Brian Walkerby John Hawke
Lost in Queens: A Natural History Museum in 7 Parts is the program for the research and projects by Brian Walker at Plus Ultra. Walker presents an aerial view of Queens populated with numbered icons of animals both extinct and extant, as if indicating habitats or “finds.” Instead, they are chosen sites for seven projects of architectural fiction, whose plans are displayed along the left-hand wall. Together they make up a proposed decentered Museum of Natural History, with each of the seven projects designed to hold a different collection of specimens. The sites of this sectioned museum are art historical, taken from Gordon Matta-Clark’s 1974 work, “Fake Estates,” in which Matta-Clark purchased and presented commercially useless “scrap” New York real estate as commentary on our ownership society.
Each of the seven projects are presented with compelling organization in computer-rendered plan, elevation, and axonometric, and so assume a playfully outsized degree of authority in their employment of a professional design language. Stylistically, they cross the stockpiling urge of the specimen collector with the modular functionalism and viable utopianism of an architect such as Yona Friedman.
While some proposals are made to house actual collections, as in the “Harvard Collection of Comparative Zoology Ant Collection,” others are intended to gather all known specimens of an extinct species. For the eggs of the elephant bird, a tall cousin of the ostrich found in Madagascar until the seventeenth century, Walker wryly designs a microplot museum inspired by Brancusi’s “Endless Column.”
These are inversions of Noah’s ark: Rather than including the minimum number of living species, he builds for the maximum number of extinct ones. One of the seven projects, the “Elmhurst Center for Dodo Research,” is mocked up as a neat balsa-wood model, complete with a Dan Graham “Homes for America”-inspired backdrop of drab tract housing.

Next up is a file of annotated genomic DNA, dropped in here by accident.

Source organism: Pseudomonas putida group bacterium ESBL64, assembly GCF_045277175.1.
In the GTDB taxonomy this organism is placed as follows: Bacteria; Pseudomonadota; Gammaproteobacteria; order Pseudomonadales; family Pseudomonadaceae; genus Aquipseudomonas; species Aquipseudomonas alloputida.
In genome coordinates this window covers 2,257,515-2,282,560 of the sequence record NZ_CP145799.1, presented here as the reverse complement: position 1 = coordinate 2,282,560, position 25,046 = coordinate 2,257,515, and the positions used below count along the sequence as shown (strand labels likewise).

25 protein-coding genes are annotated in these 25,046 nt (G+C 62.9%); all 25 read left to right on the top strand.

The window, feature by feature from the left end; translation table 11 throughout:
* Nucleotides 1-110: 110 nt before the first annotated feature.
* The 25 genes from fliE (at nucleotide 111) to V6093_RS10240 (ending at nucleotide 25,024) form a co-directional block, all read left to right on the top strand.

Along a third wall are displayed sets of texts describing journeys by the artist to the Matta-Clark sites—the field notes of the spatial anthropologist. In acknowledgement of the role of the subject, Walker includes in each expedition report a commentary on the local diner, where he collects his thoughts and comments on the quality of his pancakes. Following a goofball geographic brief, Walker includes wall diagrams of not only the legal zoning envelopes of the Matta-Clark sites but also photographic data on the pancakes and the diners where they were eaten.
The projects are site specific but only insofar as they are an expression of the limit conditions dictated by the city zoning regulations of height and setback for that particular parcel. This outer-limit shape acts as a formal organizer within which Walker creates functional architecture with fictive “use value,” as in the bookstore and café in the project for the Jamaica Quagga Kiosk, where the shape of the lot resembles a piece of linguine.
It is an architecture of display, follies of modernist glass enclosing Victorian curiosity cabinets. The frame is the content. With a confidence born of tight graphics and auto-CAD authority, differing fields of history are layered over each other—personal history, art history, natural history.
On a self-governed computer monitor in the gallery, texts describe the evolution of the project from its origin in the design of a natural history museum as an anatomical theatre. That Walker has moved from an architecture of complete inwardness, as in the concentric amphitheater, to its opposite, a decentered, sited architecture, does not seem to be fully addressed. The exhibition speaks to the site in an artificial way, without touching it in social terms. The passing breakfast commentary related in the journals serves as proofs of the artist’s presence at the site without continuing from there to engage the site in terms of ongoing social relations.
The conception of enclosing the fragmentary Matta-Clark site within a modernism glass box and filling it with Darwinian curios seems at times like an overarching conflation, fruitful in providing a structure within which to generate work but perhaps tautological. The projects, although entertaining, tell us little more about Matta-Clark, or the Queens sites, or the natural history collections.
Interesting questions are unfortunately left unanswered: What is the institutional connection between the aesthetics of art display and Walker’s aim of displaying “the best of their kind” collections of natural history? Can the local, sited place ever be made meaningful when historical knowledge is privileged over the spatial? Do the adjacent Queens landowners know their lots are doormat-size sites of art history?
JOHN HAWKE is a contributor to the Rail.